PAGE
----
Avascular Necrosis (AVN) and Sickle Cell
Like other parts of your body, your bones are composed of living cells that require a steady supply of blood to survive. When something interrupts this blood flow, bone tissue can die. This can cause further problems within your bones and joints.1
Avascular necrosis (AVN) means “death of bone tissue.” It is a condition that can form in people living with sickle cell disease (SCD) and other medical conditions that involve restricted blood flow. AVN may also happen after an injury to a bone or joint, or if you take certain medicines like steroids.1,2
What causes AVN in people with sickle cell disease?
SCD is characterized by “sickle,” or crescent, shaped red blood cells. Sickle cells are stiffer and more sticky than normal cells. These cells can cut off the flow of blood in your body’s small blood vessels.3,4
When this happens in vessels that provide blood to your bones, it can cause AVN. The result is less oxygen to the bone and a narrowing of the joints, which can lead to collapsed bones.3,4
If AVN affects a small bone that does not carry much weight, your body may be able to repair the damaged area. You may not have any health problems. Unfortunately, this rarely happens. The bone is likely to wear away and form fractures. In time, the damage will likely cause the bone to collapse.1
What are the symptoms of AVN?
AVN mainly affects the hip joint. But it also can develop elsewhere in the body, like the shoulders, knees, or ankles. When the condition first strikes, you may not have any symptoms. As AVN worsens, it is likely to cause joint pain ranging from mild to severe.2,3,5
In the early stages of AVN, you may feel pain only when you put weight on the affected joint. As the condition progresses, though, the pain can become more constant. You may feel it even when you are not active. If AVN affects your hip joint, the pain may shoot down to your groin or buttocks.1,3
There is no set time frame for AVN symptom progression. Some people begin to have symptoms and lose joint function all in a matter of weeks. For others, this process may take years.1,3
How do doctors diagnose AVN?
Doctors use imaging technology to help diagnose AVN. They can usually detect advanced AVN with a standard X-ray. But in its early stages, AVN can be harder to spot. Doctors may need more advanced technology to see it, such as:3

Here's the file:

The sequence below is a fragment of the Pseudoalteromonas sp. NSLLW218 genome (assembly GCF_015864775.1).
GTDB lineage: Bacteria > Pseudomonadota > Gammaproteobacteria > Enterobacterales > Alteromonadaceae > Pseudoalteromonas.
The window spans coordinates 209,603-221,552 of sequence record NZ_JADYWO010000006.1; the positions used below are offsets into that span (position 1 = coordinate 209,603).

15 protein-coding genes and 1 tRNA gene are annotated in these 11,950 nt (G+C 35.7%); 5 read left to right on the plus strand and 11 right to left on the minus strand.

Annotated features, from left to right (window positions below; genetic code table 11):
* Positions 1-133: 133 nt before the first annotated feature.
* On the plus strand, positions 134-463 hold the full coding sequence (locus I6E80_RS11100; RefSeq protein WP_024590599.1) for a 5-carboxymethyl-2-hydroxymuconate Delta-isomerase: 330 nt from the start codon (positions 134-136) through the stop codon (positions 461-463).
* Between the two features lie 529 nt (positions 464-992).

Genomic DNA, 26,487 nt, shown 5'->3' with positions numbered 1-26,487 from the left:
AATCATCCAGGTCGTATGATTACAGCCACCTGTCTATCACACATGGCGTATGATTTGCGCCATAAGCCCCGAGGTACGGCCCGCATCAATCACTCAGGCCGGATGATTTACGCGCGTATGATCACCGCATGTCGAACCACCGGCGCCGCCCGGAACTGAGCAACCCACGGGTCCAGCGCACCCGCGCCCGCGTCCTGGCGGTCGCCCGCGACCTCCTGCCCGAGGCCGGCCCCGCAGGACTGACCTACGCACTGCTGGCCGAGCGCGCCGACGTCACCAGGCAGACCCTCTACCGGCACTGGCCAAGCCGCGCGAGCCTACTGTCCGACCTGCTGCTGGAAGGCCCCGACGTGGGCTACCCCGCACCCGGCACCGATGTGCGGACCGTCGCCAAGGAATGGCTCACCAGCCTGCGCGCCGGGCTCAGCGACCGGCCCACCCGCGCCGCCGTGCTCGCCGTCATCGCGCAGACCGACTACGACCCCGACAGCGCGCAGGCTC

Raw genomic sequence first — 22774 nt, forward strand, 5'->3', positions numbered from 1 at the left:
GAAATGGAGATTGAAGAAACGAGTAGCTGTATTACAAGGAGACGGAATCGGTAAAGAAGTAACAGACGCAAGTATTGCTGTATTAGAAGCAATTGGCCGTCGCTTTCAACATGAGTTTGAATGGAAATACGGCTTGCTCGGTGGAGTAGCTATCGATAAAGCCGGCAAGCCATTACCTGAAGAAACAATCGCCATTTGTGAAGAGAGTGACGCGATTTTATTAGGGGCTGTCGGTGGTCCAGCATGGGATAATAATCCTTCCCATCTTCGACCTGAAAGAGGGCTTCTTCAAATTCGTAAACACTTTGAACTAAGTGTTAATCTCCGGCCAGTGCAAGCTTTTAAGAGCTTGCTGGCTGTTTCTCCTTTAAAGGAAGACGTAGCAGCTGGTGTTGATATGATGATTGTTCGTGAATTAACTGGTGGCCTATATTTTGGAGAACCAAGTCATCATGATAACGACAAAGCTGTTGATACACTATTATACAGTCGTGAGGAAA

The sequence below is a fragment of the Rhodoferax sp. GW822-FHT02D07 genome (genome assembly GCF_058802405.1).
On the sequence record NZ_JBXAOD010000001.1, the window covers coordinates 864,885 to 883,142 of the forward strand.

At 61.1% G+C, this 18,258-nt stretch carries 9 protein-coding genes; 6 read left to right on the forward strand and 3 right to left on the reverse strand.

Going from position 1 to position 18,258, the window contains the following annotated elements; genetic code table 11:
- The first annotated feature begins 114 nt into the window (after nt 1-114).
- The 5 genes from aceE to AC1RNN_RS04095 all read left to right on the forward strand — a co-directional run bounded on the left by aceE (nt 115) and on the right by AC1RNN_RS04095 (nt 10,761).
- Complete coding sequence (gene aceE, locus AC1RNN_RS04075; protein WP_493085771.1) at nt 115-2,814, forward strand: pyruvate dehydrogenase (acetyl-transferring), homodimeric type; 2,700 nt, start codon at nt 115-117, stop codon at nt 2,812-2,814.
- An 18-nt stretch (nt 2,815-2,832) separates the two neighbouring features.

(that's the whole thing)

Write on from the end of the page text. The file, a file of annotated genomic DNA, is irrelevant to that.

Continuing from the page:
- Magnetic resonance imaging (MRI)
- Bone scan
- Computerized tomography (CT) scan
How is AVN treated?
The first line of defense against AVN is treating the root cause of it: SCD. Having fewer, less severe sickle cell crises lowers your chances of having other health problems like AVN.5
There are a number of treatments for SCD, including:5
A bone marrow transplant is another promising therapy. It involves replacing unhealthy bone marrow with healthy bone marrow from a donor. Children are the main group who can benefit from this type of therapy.5
Non-steroidal anti-inflammatory drugs and analgesics
NSAIDs and analgesics may be useful in easing pain and reducing swelling. These medicines are available over the counter or by prescription. But while they may provide relief to younger children with a less progressive form of AVN, they may not work as well for older children and adults.6
Your doctor also may recommend physical therapy and exercise to manage symptoms of AVN. Regular activity and movement can help with pain management, mobility, and overall function.3,7
If your case is severe, your doctor may recommend surgery for AVN. There are three types of surgery for AVN:3
- Core decompression takes out the bone’s inner layer to relieve pressure and make space for newly formed blood vessels.
- Osteotomy removes a section of bone in order to shift the remaining bone. The goal is to put less weight on the area with blocked blood vessels.
- Arthroplasty is also called joint replacement. This is when a surgeon replaces unhealthy bone with artificial parts.
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